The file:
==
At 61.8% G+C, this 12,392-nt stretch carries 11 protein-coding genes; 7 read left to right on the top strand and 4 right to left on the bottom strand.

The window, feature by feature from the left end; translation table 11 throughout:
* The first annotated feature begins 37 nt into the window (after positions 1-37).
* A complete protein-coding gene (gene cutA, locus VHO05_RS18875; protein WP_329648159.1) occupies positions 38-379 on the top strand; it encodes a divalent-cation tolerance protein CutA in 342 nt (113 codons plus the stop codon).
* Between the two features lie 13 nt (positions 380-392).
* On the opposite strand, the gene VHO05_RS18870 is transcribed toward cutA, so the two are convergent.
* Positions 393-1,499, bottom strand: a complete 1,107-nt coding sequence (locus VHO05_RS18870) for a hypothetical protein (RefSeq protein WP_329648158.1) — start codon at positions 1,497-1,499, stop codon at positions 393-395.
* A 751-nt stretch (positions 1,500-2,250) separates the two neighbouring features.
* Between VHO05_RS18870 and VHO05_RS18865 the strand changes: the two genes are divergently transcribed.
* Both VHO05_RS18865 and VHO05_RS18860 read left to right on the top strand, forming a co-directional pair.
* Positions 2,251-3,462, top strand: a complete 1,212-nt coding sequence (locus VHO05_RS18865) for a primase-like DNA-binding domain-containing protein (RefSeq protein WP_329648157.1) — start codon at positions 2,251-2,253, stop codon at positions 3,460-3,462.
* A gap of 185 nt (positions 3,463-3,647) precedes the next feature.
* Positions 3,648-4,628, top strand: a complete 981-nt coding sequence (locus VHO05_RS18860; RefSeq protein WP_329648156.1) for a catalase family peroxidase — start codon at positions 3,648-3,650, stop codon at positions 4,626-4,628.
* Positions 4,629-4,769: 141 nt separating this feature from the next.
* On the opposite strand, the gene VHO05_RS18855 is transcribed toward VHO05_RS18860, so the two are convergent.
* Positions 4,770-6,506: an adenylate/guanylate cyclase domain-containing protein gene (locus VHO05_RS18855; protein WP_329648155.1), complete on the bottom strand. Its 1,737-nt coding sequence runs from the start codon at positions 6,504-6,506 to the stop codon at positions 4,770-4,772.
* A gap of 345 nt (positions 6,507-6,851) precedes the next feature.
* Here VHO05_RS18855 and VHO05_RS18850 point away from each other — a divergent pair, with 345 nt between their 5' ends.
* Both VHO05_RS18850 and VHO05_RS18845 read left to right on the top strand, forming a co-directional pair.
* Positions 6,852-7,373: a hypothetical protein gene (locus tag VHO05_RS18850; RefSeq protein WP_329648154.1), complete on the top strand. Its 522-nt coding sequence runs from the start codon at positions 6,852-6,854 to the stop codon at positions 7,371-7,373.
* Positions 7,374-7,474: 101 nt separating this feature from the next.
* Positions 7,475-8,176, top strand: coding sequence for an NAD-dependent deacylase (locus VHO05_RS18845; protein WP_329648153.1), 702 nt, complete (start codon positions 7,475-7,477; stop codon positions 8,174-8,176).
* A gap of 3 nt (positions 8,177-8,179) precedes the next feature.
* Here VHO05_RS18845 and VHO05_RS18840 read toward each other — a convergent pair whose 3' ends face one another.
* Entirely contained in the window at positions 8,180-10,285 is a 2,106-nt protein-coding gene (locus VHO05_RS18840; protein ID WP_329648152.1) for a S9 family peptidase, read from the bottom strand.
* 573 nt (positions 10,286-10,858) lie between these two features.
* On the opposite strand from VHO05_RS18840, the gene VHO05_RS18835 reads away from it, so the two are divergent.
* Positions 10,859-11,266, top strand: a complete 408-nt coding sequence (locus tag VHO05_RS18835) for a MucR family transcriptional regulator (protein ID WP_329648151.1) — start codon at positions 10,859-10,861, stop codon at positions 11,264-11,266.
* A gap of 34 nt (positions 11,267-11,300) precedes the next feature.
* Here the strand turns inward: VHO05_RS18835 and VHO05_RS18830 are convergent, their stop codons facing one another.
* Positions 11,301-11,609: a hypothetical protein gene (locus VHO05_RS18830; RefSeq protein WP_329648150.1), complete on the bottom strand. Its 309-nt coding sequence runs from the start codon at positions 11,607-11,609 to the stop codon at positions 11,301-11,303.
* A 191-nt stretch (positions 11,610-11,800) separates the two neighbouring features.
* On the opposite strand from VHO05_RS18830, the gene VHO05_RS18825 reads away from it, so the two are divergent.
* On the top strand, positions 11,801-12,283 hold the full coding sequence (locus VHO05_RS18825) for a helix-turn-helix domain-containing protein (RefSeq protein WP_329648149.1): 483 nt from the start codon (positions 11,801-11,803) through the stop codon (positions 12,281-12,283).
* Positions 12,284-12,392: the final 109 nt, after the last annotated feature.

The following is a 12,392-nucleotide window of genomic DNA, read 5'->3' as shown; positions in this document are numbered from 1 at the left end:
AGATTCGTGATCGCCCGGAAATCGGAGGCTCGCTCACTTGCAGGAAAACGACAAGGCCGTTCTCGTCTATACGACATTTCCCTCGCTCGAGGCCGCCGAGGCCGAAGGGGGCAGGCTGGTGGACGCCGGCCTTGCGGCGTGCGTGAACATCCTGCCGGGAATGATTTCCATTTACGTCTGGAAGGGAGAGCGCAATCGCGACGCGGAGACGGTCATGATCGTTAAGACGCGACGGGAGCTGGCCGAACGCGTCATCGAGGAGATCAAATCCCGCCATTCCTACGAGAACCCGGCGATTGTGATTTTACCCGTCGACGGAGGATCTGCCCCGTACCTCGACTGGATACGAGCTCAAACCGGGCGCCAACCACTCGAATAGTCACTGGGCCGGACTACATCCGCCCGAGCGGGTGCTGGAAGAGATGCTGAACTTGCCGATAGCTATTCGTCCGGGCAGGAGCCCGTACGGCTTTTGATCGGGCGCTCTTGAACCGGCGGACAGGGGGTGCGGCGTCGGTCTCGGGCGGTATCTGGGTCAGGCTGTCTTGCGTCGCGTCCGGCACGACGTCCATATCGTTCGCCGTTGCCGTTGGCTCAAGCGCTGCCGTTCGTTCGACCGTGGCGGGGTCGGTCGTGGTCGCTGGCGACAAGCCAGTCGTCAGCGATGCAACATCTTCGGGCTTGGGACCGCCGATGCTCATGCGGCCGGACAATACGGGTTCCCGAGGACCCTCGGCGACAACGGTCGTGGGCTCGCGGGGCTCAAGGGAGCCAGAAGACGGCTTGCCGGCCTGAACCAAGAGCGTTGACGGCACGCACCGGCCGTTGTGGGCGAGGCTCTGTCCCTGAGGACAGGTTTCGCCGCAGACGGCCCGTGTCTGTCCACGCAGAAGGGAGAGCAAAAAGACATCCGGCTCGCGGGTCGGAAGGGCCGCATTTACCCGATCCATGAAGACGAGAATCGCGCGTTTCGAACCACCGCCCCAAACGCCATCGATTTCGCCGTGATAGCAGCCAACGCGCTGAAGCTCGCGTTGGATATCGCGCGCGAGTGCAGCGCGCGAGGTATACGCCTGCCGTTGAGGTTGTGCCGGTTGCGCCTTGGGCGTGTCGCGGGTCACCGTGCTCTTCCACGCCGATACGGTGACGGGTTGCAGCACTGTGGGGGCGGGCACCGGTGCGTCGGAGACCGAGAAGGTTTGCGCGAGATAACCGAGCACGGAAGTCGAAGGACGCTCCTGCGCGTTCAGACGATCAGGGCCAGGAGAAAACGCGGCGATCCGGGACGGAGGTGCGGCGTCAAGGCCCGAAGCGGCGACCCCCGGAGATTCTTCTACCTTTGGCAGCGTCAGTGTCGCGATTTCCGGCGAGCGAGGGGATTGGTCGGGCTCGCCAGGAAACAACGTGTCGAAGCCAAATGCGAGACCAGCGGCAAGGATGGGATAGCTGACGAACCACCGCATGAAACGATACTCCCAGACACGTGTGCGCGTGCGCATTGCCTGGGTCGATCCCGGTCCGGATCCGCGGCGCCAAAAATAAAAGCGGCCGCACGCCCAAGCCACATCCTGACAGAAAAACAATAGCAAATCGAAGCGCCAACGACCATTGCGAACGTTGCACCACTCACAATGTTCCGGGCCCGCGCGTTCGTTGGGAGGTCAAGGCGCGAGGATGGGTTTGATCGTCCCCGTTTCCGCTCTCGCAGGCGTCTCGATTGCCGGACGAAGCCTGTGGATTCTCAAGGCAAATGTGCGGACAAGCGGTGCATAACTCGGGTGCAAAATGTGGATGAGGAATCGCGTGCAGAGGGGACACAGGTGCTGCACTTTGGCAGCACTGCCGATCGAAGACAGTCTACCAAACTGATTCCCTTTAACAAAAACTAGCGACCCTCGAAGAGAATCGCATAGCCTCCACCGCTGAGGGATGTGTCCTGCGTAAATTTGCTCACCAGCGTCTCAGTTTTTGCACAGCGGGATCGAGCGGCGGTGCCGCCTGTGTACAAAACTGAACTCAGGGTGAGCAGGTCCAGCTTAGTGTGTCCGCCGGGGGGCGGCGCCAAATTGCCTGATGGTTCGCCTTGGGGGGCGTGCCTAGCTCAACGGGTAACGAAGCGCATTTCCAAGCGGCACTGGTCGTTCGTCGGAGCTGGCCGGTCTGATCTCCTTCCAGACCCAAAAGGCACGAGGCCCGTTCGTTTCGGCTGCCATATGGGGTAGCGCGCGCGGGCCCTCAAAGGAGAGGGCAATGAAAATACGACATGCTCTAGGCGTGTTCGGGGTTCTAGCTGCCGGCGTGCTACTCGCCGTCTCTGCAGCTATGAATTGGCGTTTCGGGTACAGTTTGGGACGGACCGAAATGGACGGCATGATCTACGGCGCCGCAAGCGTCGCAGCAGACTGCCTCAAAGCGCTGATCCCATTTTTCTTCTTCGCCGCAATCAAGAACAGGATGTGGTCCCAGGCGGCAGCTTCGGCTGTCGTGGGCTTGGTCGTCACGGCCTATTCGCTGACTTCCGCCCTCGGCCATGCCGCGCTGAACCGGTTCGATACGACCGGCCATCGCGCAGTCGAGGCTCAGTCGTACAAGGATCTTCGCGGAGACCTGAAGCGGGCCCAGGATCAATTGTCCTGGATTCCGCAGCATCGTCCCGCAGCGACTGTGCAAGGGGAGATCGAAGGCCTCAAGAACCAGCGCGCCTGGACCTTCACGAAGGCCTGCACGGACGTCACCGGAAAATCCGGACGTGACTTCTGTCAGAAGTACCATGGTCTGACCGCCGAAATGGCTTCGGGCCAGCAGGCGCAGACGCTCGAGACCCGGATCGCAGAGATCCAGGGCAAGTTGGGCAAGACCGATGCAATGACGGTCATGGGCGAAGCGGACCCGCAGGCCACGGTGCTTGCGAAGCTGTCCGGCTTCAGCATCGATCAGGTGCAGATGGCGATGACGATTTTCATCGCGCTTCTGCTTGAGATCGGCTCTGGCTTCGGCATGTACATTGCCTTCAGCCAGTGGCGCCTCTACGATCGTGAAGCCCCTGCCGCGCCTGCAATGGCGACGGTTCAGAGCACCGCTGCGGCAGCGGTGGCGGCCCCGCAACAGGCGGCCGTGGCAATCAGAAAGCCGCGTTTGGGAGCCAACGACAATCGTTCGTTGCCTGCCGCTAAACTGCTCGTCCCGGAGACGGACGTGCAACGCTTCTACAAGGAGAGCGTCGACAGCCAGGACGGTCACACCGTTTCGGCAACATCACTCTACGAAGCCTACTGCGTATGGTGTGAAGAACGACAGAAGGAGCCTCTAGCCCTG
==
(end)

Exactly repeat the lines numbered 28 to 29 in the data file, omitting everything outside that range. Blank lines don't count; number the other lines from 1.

* Positions 10,859-11,266, top strand: a complete 408-nt coding sequence (locus tag VHO05_RS18835) for a MucR family transcriptional regulator (protein ID WP_329648151.1) — start codon at positions 10,859-10,861, stop codon at positions 11,264-11,266.
* A gap of 34 nt (positions 11,267-11,300) precedes the next feature.